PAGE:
Monday, October 22, 2007

Next Step in the Health Care Battle? Retreat!

Health Care and its Reform were the major subjects of a retreat for Republican governors and their staff Sunday in eastern Georgia.

The Republican Party has consistently been seen in the media as lacking innovation or imagination when it comes to health care reform. As reported here in a prior post, Karl Rove has publicly urged the G.O.P. to become bold on this subject, so it should come as no surprise that he was one of the featured speakers, along with former Speaker of the U.S. House of Representatives Newt Gingrich and former Governor of Georgia, Zell Miller.

Shannon McCaffrey, a writer for the Savannah Morning News, shares some of the details:

On the agenda were GOP initiatives to drive down health care costs through plans like health savings accounts, the portability of health care records and other free-market proposals designed to boost competition.

The specter of Democratic presidential candidate Hillary Rodham Clinton loomed large over the policy sessions as some members of the GOP fretted about the possibility of "Hillary care" if the U.S. senator from New York wins the White House in 2009. Clinton became known for her failed health care plan during her husband's administration and her campaign has put forward a plan to provide universal coverage.

"When Americans have no ideas and Democrats have bad ideas Americans will choose bad ideas because Americans will almost always choose something rather than nothing," said Bill McInturff, a Republican pollster.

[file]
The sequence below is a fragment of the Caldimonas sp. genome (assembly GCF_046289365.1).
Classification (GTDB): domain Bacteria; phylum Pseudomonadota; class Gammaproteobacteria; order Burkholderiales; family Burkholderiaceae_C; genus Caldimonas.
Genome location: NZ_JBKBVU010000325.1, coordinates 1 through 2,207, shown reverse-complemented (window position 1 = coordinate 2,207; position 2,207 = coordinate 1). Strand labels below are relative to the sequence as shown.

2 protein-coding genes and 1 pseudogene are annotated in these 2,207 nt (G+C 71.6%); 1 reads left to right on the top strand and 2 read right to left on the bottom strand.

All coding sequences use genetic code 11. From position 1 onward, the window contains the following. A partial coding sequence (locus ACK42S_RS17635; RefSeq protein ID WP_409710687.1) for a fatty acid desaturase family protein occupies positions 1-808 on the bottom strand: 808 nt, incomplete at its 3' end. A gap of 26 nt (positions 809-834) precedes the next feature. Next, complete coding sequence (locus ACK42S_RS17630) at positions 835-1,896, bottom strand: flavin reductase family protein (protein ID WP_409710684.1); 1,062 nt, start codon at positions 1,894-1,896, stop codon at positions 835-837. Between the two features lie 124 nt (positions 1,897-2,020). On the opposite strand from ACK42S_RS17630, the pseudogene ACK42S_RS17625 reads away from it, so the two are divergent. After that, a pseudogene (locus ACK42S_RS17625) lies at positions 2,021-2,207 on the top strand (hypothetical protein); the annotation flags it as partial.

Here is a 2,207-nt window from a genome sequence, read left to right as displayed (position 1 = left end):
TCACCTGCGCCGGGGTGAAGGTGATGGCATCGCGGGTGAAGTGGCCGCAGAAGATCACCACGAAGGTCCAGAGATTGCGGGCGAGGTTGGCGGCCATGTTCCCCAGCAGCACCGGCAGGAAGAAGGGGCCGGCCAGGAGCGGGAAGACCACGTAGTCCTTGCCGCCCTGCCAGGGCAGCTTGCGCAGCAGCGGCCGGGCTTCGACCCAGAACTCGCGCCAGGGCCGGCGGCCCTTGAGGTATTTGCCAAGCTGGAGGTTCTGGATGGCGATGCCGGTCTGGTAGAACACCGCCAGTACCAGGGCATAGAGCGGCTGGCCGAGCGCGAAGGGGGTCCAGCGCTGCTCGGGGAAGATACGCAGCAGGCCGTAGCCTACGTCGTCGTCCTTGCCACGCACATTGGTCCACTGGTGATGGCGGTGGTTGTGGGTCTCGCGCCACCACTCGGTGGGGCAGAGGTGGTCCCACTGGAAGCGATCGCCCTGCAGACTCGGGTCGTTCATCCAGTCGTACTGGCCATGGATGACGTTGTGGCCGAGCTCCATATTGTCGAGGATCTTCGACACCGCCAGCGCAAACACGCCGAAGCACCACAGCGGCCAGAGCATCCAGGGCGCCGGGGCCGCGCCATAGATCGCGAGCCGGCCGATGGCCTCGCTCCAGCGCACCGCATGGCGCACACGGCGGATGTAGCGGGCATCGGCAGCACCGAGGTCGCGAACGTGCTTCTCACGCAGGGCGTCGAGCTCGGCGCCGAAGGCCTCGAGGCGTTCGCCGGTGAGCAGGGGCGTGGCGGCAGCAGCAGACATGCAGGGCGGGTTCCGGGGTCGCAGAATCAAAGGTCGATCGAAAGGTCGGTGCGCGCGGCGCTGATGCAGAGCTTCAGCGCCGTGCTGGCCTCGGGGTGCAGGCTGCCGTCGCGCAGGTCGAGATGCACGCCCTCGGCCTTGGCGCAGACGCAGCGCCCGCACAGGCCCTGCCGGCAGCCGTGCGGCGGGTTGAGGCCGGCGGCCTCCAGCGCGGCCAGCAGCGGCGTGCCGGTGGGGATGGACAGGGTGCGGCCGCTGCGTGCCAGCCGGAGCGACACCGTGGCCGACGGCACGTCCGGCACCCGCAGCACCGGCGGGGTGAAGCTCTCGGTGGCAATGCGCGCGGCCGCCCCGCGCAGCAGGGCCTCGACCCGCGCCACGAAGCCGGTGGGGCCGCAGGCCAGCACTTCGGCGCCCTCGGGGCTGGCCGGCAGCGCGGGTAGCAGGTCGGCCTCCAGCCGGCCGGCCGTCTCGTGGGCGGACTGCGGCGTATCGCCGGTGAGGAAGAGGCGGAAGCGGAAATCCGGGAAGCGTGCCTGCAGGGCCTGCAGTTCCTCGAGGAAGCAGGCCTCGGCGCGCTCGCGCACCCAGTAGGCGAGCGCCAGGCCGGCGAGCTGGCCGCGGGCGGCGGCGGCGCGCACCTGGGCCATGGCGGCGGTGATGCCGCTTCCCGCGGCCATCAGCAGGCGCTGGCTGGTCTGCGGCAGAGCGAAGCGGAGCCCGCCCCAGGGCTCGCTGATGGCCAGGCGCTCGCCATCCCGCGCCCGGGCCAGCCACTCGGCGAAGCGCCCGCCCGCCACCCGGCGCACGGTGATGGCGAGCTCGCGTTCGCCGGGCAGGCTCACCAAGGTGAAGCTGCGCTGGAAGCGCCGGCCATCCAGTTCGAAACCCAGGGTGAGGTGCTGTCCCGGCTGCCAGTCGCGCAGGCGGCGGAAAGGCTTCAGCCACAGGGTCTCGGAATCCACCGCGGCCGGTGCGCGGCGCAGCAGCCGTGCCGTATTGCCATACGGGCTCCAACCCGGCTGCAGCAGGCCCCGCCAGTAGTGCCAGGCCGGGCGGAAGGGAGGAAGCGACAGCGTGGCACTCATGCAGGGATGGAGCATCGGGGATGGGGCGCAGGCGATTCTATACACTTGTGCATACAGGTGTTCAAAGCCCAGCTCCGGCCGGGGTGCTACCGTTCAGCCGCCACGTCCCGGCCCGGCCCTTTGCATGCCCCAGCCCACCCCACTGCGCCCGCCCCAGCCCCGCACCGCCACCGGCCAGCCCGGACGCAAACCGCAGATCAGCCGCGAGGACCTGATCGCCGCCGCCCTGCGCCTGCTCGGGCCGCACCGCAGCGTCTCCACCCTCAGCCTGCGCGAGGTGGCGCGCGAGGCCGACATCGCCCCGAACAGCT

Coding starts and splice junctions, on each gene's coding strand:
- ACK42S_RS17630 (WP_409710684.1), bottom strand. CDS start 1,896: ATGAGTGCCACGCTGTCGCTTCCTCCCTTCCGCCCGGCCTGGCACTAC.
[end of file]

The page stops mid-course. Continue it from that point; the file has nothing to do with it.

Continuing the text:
McInturff allowed that health care is not an issue that "gets the blood pumping" in the Republican base.

The gathering was also used to "create a new face for the G.O.P." We now jump from Savannah to Ms. MacCaffrey's other article for the Associated Press:

The group's executive director, Nick Ayers, said that in the last election cycle Republicans were, by and large, focused on attacking their opponents rather than putting forth real ideas. The result was that the party lost control of Congress, he said.

"This is the beginning of the R[epublican] G[overnors] A[ssociation] pushing a theme that really good policy equals good politics," Ayers said.

Ayers said health care is probably the Republicans' weakest issue but added that innovation in the states is arising under the leadership of GOP governors.

It all points to a significant disconnect between Republicans in Washington and in the states, Ayers said.

"Republican governors are popular, but most people are basing their assumptions about the party on what's going in Washington," he said.

Dozens of association contributors from the health care and pharmaceutical industry showed up for a dinner Sunday night, where they mingled with top state officials over a fried chicken.

Rep. Bobby Jindal, who was elected Saturday as Louisiana's governor, will become the 23rd member of the Republican Governors Association. Staff from 17 states attended the retreat.

Stay tuned for more developments.

SOURCE: "GOP Talks Health Care at Georgia Conference" 10/22/07
SOURCE: "GOP Govs Discuss Health Care on Retreat" 10/22/07
photo courtesy of WhiskeyTangoFoxtrot on Flickr remixed and used under this Creative Commons license

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